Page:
Earlier this year, an appellate court in D.C. threw out out these 2010 rules not because of any inherent infirmity with the logic of net neutrality itself but on something of a legal technicality: only “common carrier” services could be subject to bright line rules against discrimination, and since the FCC neglected to classify broadband as a common carrier telecommunications service, it could not now bar ISP discrimination. The court held that any rules issued pursuant to the FCC’s section 706 authority—a statutory mandate to enact policies that promote the adoption of broadband—could not include a ban on paid prioritization arrangements or other forms of access fees unless the FCC first reclassified broadband as a common carrier service under Title II of the Communications Act. Faced with this rejection of its 2010 rules, the FCC was asked yet again to reconsider how and whether to protect a neutral Internet.

Reports earlier this spring suggested that the FCC was not considering any plan involving reclassification, which signaled to the Internet community that the FCC was essentially turning its back on net neutrality altogether. The reaction to these reports was swift and effective. Engine, along with the Open Technology Institute at the New America Foundation  sent a letter to the FCC with nearly 200 major Internet company signatories demanding that the Commission issue rules sufficient to block discrimination and paid prioritization. The FCC got the message, and its notice of proposed rulemaking solicited comments on whether to reclassify broadband under Title II in order to establish meaningful net neutrality rules.

Even as the FCC discussed the possibility of reclassification in its proposed rules, few believed that reclassification had any chance of going forward. Unwilling to accept a world in which ISPs could abuse their gatekeeper power to impose rent-seeking access fees, the Internet community got to work. The path from toothless rules under section 706 to the imminent possibility of full-fledged net neutrality regulations under Title II was paved most visibly by a stunningly large public response. Nearly 4 million commenters wrote to the FCC about its consideration of new net neutrality rules, a majority of whom supported calls for stronger regulations to prevent ISP misconduct. Recognizing that the high cost of access fees that ISPs could charge edge providers would ultimately get passed on to consumers, citizens fought back against allowing ISPs to serve as gatekeepers to the Internet.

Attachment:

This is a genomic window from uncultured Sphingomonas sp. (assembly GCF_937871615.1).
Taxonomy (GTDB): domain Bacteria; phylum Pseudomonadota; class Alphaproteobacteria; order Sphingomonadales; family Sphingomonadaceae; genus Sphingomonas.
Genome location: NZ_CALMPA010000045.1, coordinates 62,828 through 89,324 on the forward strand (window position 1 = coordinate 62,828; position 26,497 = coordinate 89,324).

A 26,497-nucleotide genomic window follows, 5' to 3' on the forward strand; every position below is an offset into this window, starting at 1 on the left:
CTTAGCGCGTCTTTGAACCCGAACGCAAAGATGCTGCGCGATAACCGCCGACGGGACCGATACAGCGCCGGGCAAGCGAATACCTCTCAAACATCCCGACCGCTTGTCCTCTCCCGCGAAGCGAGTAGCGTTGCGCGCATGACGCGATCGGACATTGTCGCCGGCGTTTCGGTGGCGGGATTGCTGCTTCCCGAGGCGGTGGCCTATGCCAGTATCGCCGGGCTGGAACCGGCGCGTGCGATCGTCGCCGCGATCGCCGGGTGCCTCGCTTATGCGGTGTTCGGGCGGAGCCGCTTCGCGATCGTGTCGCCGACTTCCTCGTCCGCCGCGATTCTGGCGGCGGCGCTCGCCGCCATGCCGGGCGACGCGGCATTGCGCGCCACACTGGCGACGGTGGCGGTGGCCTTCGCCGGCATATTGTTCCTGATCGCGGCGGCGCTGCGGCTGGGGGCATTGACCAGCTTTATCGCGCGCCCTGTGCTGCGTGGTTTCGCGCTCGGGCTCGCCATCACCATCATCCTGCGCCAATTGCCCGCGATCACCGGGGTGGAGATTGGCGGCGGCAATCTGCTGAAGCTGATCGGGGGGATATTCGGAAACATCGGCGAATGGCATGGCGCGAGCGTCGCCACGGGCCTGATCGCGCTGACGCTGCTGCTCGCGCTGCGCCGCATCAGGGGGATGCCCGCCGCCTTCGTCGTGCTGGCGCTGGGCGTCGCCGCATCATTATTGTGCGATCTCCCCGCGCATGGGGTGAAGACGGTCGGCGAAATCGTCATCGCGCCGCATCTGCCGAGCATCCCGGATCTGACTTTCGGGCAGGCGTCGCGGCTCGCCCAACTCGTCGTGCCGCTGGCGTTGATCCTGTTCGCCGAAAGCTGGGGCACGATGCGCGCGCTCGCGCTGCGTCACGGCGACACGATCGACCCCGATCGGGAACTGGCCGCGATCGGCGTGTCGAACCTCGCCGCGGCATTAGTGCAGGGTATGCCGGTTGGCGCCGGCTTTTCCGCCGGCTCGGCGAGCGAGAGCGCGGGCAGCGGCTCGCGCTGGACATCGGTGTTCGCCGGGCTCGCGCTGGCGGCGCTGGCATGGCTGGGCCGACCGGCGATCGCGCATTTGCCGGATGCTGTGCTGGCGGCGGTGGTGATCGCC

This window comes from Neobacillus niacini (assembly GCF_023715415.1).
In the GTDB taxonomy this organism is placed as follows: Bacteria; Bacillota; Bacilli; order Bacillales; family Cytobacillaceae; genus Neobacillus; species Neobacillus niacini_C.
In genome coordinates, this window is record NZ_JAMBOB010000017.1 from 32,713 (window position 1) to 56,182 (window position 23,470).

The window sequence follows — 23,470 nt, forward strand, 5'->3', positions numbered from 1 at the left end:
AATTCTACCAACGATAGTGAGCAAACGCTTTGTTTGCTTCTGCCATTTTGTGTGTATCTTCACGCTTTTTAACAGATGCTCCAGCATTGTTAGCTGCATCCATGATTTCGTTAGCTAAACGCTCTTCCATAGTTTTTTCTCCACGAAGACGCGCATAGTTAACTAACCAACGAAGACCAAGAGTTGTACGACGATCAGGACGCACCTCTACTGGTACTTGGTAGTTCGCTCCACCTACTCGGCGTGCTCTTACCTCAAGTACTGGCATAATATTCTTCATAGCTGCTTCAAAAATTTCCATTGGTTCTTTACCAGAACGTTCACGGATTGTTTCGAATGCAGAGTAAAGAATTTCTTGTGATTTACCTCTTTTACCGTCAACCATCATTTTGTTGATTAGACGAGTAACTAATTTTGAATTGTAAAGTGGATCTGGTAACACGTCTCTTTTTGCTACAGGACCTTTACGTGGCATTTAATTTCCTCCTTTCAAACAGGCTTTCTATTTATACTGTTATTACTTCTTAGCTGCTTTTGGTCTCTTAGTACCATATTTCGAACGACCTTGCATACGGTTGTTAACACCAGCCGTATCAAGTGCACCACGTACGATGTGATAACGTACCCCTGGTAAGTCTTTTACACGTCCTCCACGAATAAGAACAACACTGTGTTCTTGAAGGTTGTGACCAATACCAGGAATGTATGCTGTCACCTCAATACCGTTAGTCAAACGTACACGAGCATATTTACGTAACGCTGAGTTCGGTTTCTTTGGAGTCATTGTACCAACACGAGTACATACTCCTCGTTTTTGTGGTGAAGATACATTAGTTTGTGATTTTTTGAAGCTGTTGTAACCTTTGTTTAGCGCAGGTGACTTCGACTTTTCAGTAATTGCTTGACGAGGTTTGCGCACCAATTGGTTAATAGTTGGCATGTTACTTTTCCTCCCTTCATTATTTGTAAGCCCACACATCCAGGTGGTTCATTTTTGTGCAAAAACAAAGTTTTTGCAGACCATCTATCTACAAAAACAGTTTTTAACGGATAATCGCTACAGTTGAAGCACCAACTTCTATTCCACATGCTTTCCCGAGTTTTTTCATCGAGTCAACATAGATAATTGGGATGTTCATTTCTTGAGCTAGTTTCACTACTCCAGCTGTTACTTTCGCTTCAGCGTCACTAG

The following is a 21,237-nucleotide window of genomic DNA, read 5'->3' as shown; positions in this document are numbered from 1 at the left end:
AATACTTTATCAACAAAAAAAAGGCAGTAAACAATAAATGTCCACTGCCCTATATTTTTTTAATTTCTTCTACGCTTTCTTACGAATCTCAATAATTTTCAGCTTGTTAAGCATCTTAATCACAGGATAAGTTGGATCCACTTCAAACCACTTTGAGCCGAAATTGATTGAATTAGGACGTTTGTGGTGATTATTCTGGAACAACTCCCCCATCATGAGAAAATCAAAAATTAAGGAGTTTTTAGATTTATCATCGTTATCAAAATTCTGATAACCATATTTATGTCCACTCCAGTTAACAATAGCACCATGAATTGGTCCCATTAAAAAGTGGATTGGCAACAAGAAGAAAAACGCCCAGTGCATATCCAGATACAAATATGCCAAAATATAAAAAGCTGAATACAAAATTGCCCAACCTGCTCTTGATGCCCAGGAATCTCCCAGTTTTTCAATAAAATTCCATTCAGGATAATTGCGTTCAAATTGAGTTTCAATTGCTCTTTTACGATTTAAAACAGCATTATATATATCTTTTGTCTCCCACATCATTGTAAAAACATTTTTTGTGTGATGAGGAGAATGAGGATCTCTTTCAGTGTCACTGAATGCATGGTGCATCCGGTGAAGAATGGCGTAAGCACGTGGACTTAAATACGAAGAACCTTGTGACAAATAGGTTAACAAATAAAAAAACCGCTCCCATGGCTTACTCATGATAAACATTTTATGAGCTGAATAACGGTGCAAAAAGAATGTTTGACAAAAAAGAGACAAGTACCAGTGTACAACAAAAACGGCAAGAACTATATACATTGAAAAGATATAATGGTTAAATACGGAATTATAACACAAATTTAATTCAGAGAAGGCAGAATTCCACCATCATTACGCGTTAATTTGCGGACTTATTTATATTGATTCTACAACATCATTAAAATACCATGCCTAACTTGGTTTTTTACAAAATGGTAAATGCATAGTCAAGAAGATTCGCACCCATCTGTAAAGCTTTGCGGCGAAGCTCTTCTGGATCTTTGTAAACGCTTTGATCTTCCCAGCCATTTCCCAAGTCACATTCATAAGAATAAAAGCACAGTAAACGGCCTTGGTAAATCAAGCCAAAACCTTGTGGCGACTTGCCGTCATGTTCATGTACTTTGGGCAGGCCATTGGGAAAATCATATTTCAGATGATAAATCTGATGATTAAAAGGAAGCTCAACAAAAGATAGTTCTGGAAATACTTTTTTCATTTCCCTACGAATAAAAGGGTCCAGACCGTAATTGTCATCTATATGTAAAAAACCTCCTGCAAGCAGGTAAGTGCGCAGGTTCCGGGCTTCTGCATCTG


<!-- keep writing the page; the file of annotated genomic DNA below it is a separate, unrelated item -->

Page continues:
Startups also played a key role in shifting the FCC’s consideration of net neutrality rules towards more meaningful regulations under Title II. Despite having limited resources and time to devote to challenging the lobbying might of cable companies, startups from across the country worked hard to keep the Internet open for permissionless innovation, filing comments with the FCC, participating in an Internet-wide protest, and flying to Washington, D.C. to gin up political support for real net neutrality. As the dire consequences of abandoning net neutrality would be felt more deeply by smaller companies rather than larger, more established tech firms, startups took on an outsized role in the net neutrality fight.